Linear, “Caterpillar” and related Heptahextals

A “caterpillar” rep-n-tile is generated by an IFS of the form.

{ p → -ap; { p → ap + x, x ∈ [1...n-1] } }

Apart form the possibility of the attractor being disconnected this seems to generate a tile for all quadratic Perron numbers 1/a.

For hextals this can be generalised to

{ p → -aeimπ/3p; { p → aeimπ/3p + x, x ∈ [1...n-1] } }

in the same way as the linear reptiles

{ { p → ap + x, x ∈ [0...n-1] } }

are generalised to

{ { p → aeimπ/3p + x, x ∈ [0...n-1] } }

This can be further generalised to

{ p → -aei(j+m)π/3p; { p → aeimπ/3p + x, x ∈ [1...n-1] } }

which can be rewritten as

{ p → aei(k+m)π/3p; { p → aeimπ/3p + x, x ∈ [1...n-1] } }, k = j + 3 % 6

A third generalisation is change the element which is located at the origin, but continue to orient this one independently of the others. This also generates tiles. (I need to investigate whether this holds for other values of a.)

This gives a total of 144 candidate cis-tiles - 6 orientations of 6 elements × 6 orientations of the 7th element × 4 positions of the origin. When k = 0 the attractor is isorotational, which means that the placement relative the origin doesn't matter reducing 24 candidates to 6. This is further reduced to 3 tiles - the (isorotational) linear heptahextals - because the attractors are c2-symmetric, and hence rotation of elements by π doesn't change the attractor. This leaves 120 candidates to be considered. Symmetry again comes into play when the 4th element is placed at the origin. The attractors are c2-symmetric, reducing the 30 non-isorotational attractors to 6. This means that there are 96 attractors in total to investigate, or 99 if the isorotational ones are included. In total 9 attractors are disconnected leaving 90 distinct cis-tiles.

I haven't looked into tiling these, other than for the 3 linear heptahextals, but general principles predict that for k = 0 there is one copy in the unit cell, for k = 3 there are two copies, and for other values of k 3 or 6 copies. This is causally related to the generally cryptic nature of tiles with such values of k.

The corresponding trans-tile for the linear heptahextals are the rep-7 (√7:1) parallelograms, which have a single degree of freedom, covering everything from a rectangle to arbitrarily close to a straight line. The corresponding trans-tile for the “caterpillar” tiles is the “concertina” tile, which has a similar degree of freedom. If the same holds for the other rotations and layouts this gives 18 candidate distinct trans-tiles.

isorotational linear heptahextals

These are (with their IFSs)

{ p → ap - 3; p → ap - 2; p → ap - 1; p → ap; p → ap + 1; p → ap + 2;p → ap + 3}

{ p → eiπ/6ap - 3; p → eiπ/6ap - 2; p → eiπ/6ap - 1; p → eiπ/6ap; p → eiπ/6ap + 1; p → eiπ/6ap + 2;p → eiπ/6ap + 3}

{ p → eiπ/3ap - 3; p → eiπ/3ap - 2; p → eiπ/3ap - 1; p → eiπ/3ap; p → eiπ/3ap + 1; p → eiπ/3ap + 2;p → eiπ/3ap + 3}

With the above IFSs, they tile the plane with one copy in the unit cell. The tiling vectors are e70 (7) and e11 (1/2 + √3/2), though there are multiple alternative tilings.

Whilst the cis isorotational linear heptahextals are Perron tiles, their trans- equivalents are non-Perron tiles, rather than pseudo-Perron tiles. They are rep-7 parallelograms, which are a set of attractors in which the sides have a fixed ratio of √7:1, but the angle between the tiles can take any value α other than an integer multiple of π, i.e. the IFS is

{ { p → √7ep + n; n ∈ [0...6] } }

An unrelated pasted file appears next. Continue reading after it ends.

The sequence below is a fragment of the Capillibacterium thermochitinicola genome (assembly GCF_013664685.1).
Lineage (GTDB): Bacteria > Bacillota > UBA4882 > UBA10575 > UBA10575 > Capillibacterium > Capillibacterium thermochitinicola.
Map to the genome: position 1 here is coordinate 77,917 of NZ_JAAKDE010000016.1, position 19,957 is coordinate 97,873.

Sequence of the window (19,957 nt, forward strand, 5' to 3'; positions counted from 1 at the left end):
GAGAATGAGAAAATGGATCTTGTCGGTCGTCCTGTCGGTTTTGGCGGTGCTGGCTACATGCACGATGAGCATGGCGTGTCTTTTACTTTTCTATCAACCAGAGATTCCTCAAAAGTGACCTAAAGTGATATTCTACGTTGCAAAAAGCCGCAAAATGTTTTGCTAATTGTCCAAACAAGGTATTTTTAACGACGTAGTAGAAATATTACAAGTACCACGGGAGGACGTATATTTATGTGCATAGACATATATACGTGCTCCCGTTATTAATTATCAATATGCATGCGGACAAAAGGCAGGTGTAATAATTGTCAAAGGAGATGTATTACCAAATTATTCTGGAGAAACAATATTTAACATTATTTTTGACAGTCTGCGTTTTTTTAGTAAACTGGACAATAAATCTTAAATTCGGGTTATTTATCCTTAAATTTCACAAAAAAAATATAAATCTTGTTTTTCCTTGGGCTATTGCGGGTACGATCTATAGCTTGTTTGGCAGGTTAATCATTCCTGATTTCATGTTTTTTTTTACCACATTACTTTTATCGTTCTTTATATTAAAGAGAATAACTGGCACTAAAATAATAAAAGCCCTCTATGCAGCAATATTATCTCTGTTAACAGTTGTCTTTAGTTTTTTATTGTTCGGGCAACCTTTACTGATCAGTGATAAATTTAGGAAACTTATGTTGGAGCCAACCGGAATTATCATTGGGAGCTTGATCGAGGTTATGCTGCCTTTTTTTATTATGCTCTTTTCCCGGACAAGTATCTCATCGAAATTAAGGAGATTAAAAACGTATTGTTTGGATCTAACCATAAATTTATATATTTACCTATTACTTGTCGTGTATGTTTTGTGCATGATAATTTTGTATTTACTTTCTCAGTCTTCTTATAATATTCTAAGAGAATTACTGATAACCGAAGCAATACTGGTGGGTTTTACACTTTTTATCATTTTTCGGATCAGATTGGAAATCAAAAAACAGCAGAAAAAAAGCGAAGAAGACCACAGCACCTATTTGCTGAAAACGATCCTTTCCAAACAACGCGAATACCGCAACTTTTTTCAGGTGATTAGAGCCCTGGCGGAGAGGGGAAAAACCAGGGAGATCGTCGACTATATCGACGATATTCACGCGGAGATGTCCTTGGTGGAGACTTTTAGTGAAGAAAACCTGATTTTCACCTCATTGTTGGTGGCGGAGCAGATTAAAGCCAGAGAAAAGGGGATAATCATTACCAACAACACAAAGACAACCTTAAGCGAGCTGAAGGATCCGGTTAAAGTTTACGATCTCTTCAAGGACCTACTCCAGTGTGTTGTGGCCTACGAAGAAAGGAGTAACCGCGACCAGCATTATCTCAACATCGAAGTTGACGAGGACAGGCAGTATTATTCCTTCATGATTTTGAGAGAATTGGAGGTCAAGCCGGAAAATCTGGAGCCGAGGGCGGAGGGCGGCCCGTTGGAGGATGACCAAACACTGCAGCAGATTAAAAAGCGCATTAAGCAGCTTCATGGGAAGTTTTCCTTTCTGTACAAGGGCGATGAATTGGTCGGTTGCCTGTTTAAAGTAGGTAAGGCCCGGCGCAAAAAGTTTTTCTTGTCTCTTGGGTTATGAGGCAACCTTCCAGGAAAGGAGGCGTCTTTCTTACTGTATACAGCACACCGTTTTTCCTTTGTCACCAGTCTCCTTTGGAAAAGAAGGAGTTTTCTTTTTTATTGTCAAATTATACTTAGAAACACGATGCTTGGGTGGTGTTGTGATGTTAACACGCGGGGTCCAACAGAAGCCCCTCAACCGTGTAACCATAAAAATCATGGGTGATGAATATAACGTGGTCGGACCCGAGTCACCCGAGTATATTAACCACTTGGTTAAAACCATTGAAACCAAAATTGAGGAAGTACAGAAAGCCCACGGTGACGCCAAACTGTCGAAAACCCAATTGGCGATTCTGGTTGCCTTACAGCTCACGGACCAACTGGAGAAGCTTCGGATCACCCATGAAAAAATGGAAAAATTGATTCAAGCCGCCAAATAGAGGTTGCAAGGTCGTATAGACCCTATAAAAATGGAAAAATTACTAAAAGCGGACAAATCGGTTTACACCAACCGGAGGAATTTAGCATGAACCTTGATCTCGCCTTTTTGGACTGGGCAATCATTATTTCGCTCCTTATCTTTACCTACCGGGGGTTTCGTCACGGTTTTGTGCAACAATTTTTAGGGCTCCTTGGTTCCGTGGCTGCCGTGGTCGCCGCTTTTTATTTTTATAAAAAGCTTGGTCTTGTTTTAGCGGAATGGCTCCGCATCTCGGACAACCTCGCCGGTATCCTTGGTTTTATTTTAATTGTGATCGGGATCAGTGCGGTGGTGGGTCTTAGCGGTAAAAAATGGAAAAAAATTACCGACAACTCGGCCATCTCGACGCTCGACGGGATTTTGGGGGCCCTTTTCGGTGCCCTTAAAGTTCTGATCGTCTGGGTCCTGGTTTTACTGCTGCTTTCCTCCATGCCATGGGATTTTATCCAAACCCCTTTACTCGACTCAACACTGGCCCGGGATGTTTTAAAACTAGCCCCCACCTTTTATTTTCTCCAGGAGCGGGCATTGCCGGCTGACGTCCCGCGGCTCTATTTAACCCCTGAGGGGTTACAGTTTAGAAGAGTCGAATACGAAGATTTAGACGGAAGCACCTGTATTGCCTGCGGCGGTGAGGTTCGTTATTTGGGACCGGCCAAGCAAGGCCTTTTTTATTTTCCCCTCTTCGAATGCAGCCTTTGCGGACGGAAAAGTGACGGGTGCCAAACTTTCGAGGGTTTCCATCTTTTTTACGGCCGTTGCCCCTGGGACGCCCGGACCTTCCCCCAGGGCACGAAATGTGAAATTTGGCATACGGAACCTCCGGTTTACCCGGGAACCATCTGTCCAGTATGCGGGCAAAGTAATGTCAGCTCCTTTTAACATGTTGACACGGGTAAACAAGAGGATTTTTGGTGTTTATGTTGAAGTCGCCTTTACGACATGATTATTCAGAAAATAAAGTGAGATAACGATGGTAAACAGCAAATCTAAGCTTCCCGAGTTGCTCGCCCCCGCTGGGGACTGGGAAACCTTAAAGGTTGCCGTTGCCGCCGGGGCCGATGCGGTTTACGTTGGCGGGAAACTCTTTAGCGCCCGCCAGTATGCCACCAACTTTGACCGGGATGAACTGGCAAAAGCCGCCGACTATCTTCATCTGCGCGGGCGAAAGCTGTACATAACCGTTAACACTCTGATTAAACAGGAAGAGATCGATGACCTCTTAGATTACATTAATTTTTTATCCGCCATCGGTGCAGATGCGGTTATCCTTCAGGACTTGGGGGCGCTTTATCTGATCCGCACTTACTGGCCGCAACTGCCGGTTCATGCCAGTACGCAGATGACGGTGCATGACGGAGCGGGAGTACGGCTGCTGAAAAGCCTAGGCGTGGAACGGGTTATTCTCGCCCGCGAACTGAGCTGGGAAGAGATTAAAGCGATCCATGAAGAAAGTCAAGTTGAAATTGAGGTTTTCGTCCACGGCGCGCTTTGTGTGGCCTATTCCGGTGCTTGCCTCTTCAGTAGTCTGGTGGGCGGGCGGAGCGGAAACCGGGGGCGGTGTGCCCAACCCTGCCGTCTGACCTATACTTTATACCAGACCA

caterpillar heptahextals

The caterpillar construction generates 6 attractors, but 2 are not connected. (The patterning of the bluer areas on the plot of the measure function is a pixelisation artefact resulting from using an algorithm capable of deep zoom, which was necessary to confirm that other tiles were indeed tiles. Using the standard random alogorithm replaces this by speckling which represents randomisation noise. Getting ride of pixelisation and randomisation noise requires plotting more points so variability in the number of points for each pixel becomes negligible.)

I haven't confirmed this, but I expect that the tiling vectors are again e70 and e11, and that the unit cell is { pp; p → -p }, though the unit cell might be modified to be more compact.

other tiles with 1st (leftmost) element at origin

After the linear and caterpillar tiles have been removed, there are 24 candidate tiles. 3 are disconnected, leaving 21 tiles.

While most of these tiles are cryptic and require a deep zoom (or plotting of a unit cell or tiling patch) to demonstrate that they are tiles the following one is identifiable visually, and confirmable with a shallow (say 20-fold) zoom.

tiles with 2nd element at origin

As the equivalent of the caterpillar tiles haven't been separated off here, there are 30 non-isorotational candidates. 4 are disconnected, giving 26 tiles.

Of the tiles where the second element is rotated by 180° with respect to the others three are disconnected. The first two of the others, unlike most of the tiles here, are visually identifiable as tiles.

tiles with 3rd element at origin

As the equivalent of the caterpillar tiles haven't been separated off here, there are 30 non-isorotational candidates. All are connected.

demi-linear heptahextals

9 of the linear heptahextals are c2-symmetric, and therefore the grouped element technique can be used to generate new tiles. As there are 7 elements application of the grouped element technique generates 128 candidate IFSs for each of the original tiles. Of these 16 are degenerate versions of the original tile, and the remaining 112 come in 56 rotational image pairs. But the nature of the original tiles, in which each element contacts at most two other elements, results in most of the attractors not being connected, reducing (for the monoorientational tiles) the 56 candidates to 12 tiles.

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